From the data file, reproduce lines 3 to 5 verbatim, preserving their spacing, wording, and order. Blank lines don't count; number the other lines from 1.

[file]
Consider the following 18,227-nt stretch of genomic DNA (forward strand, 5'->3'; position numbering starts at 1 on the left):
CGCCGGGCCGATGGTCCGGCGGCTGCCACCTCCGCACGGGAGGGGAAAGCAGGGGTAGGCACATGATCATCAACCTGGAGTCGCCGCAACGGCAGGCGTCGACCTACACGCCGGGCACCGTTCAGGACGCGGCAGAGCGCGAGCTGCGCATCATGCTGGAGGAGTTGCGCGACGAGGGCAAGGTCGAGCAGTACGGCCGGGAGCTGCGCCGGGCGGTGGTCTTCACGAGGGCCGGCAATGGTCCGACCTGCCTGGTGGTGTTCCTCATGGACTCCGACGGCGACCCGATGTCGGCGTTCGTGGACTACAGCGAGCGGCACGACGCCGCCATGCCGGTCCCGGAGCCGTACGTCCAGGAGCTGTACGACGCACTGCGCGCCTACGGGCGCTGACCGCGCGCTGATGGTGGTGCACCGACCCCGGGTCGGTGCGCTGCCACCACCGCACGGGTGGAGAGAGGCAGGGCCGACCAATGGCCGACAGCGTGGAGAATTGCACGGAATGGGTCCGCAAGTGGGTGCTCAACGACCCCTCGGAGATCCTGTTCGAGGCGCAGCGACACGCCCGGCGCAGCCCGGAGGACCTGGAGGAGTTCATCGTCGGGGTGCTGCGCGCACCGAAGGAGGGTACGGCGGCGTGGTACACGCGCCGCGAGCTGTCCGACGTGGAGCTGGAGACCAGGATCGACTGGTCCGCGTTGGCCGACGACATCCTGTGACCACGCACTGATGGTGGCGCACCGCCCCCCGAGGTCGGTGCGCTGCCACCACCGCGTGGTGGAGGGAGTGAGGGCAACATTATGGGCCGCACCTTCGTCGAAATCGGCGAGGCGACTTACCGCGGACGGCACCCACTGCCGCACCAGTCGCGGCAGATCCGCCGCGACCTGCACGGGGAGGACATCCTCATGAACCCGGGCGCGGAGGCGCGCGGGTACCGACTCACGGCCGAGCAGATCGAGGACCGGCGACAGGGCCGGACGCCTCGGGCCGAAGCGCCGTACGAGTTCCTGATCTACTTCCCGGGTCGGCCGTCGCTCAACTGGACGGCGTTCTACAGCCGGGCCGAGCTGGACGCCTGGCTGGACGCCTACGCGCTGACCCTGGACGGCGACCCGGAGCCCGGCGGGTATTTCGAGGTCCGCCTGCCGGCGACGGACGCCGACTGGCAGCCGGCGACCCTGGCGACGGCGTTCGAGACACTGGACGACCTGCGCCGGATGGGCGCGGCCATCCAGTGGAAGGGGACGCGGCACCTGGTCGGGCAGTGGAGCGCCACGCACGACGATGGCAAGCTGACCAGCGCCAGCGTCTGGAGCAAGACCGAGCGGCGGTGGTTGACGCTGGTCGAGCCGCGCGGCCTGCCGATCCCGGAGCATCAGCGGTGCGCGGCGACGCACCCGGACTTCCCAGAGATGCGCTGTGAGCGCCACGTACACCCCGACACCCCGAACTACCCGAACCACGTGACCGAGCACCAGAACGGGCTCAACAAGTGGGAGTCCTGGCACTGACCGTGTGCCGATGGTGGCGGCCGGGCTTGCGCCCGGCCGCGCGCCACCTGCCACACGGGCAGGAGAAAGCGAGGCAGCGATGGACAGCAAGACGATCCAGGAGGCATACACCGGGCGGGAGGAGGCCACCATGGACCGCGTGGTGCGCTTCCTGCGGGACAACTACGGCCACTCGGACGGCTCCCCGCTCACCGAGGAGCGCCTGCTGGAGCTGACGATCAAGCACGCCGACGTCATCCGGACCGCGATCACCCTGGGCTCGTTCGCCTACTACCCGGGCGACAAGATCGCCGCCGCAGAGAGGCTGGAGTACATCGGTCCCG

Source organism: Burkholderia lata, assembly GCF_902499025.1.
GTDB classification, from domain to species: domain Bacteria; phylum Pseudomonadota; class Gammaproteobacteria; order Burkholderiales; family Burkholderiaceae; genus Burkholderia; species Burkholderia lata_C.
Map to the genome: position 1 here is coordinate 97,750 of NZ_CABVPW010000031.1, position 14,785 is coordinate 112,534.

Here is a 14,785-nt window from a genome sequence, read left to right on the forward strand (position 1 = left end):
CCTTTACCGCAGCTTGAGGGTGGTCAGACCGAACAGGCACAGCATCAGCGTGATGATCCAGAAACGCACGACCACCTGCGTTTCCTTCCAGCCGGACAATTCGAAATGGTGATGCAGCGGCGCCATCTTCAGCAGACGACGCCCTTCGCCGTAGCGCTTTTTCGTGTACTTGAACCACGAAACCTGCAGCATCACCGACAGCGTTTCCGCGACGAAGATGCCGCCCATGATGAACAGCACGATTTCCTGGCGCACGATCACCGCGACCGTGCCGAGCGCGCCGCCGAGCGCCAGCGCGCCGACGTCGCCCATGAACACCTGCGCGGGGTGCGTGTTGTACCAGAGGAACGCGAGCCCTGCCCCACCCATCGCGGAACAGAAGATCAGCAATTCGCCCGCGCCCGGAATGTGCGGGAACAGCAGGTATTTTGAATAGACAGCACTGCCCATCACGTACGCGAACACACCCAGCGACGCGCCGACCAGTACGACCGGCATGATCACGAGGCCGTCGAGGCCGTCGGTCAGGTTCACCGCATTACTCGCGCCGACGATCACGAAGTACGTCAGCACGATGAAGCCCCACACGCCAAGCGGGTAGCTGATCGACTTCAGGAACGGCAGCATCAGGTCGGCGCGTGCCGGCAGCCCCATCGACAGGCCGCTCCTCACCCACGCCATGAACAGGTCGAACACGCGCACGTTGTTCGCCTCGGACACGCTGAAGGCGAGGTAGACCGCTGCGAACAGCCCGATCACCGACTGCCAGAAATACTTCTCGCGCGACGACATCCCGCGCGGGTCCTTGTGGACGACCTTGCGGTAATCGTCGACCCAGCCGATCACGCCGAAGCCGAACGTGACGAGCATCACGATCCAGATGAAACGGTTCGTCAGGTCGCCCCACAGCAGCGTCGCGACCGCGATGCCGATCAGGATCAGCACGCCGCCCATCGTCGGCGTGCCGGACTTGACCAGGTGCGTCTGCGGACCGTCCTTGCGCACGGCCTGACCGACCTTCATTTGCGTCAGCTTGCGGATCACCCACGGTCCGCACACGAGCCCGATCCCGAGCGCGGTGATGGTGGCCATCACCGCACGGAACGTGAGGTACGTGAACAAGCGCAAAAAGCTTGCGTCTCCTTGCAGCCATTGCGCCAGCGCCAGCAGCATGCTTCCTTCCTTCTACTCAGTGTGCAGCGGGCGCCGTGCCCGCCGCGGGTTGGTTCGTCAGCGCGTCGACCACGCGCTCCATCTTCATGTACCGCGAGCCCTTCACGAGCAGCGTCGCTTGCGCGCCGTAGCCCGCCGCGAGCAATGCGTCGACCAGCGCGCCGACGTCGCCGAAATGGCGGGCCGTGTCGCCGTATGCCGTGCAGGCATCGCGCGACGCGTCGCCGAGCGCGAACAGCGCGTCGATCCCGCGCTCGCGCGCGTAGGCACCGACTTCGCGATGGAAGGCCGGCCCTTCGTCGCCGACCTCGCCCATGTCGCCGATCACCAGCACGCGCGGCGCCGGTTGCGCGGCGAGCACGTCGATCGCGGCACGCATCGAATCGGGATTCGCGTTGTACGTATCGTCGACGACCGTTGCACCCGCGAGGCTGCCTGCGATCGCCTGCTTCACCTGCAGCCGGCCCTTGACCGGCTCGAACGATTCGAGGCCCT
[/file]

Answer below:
Source organism: Burkholderia lata, assembly GCF_902499025.1.
GTDB classification, from domain to species: domain Bacteria; phylum Pseudomonadota; class Gammaproteobacteria; order Burkholderiales; family Burkholderiaceae; genus Burkholderia; species Burkholderia lata_C.
Map to the genome: position 1 here is coordinate 97,750 of NZ_CABVPW010000031.1, position 14,785 is coordinate 112,534.